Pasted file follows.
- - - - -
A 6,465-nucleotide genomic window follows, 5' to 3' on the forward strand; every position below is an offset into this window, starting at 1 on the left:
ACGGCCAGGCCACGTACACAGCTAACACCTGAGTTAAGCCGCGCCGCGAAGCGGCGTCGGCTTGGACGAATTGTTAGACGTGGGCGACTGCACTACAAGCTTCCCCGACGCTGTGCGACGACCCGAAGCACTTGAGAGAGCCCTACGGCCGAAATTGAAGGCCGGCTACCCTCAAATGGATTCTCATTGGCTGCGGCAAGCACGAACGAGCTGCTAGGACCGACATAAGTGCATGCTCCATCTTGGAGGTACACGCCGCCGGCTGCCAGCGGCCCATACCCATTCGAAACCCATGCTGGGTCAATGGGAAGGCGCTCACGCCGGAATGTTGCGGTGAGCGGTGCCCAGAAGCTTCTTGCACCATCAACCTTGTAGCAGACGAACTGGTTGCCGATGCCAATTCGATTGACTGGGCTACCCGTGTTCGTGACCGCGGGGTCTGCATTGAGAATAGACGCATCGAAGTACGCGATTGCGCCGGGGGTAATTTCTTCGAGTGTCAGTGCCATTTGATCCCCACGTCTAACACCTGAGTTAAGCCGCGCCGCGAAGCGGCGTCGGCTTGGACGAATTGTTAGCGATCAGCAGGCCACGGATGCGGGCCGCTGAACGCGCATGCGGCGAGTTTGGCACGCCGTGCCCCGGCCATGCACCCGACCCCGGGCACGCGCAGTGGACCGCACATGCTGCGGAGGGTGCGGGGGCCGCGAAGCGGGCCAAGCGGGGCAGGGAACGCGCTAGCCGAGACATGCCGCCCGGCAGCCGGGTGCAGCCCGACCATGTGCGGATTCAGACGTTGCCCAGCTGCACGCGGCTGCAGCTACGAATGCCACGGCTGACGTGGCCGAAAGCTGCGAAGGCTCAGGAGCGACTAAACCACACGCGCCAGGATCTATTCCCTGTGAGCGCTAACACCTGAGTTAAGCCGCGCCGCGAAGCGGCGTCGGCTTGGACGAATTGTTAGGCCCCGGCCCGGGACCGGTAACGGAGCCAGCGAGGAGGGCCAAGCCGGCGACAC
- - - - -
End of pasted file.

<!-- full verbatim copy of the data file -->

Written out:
A 6,465-nucleotide genomic window follows, 5' to 3' on the forward strand; every position below is an offset into this window, starting at 1 on the left:
ACGGCCAGGCCACGTACACAGCTAACACCTGAGTTAAGCCGCGCCGCGAAGCGGCGTCGGCTTGGACGAATTGTTAGACGTGGGCGACTGCACTACAAGCTTCCCCGACGCTGTGCGACGACCCGAAGCACTTGAGAGAGCCCTACGGCCGAAATTGAAGGCCGGCTACCCTCAAATGGATTCTCATTGGCTGCGGCAAGCACGAACGAGCTGCTAGGACCGACATAAGTGCATGCTCCATCTTGGAGGTACACGCCGCCGGCTGCCAGCGGCCCATACCCATTCGAAACCCATGCTGGGTCAATGGGAAGGCGCTCACGCCGGAATGTTGCGGTGAGCGGTGCCCAGAAGCTTCTTGCACCATCAACCTTGTAGCAGACGAACTGGTTGCCGATGCCAATTCGATTGACTGGGCTACCCGTGTTCGTGACCGCGGGGTCTGCATTGAGAATAGACGCATCGAAGTACGCGATTGCGCCGGGGGTAATTTCTTCGAGTGTCAGTGCCATTTGATCCCCACGTCTAACACCTGAGTTAAGCCGCGCCGCGAAGCGGCGTCGGCTTGGACGAATTGTTAGCGATCAGCAGGCCACGGATGCGGGCCGCTGAACGCGCATGCGGCGAGTTTGGCACGCCGTGCCCCGGCCATGCACCCGACCCCGGGCACGCGCAGTGGACCGCACATGCTGCGGAGGGTGCGGGGGCCGCGAAGCGGGCCAAGCGGGGCAGGGAACGCGCTAGCCGAGACATGCCGCCCGGCAGCCGGGTGCAGCCCGACCATGTGCGGATTCAGACGTTGCCCAGCTGCACGCGGCTGCAGCTACGAATGCCACGGCTGACGTGGCCGAAAGCTGCGAAGGCTCAGGAGCGACTAAACCACACGCGCCAGGATCTATTCCCTGTGAGCGCTAACACCTGAGTTAAGCCGCGCCGCGAAGCGGCGTCGGCTTGGACGAATTGTTAGGCCCCGGCCCGGGACCGGTAACGGAGCCAGCGAGGAGGGCCAAGCCGGCGACAC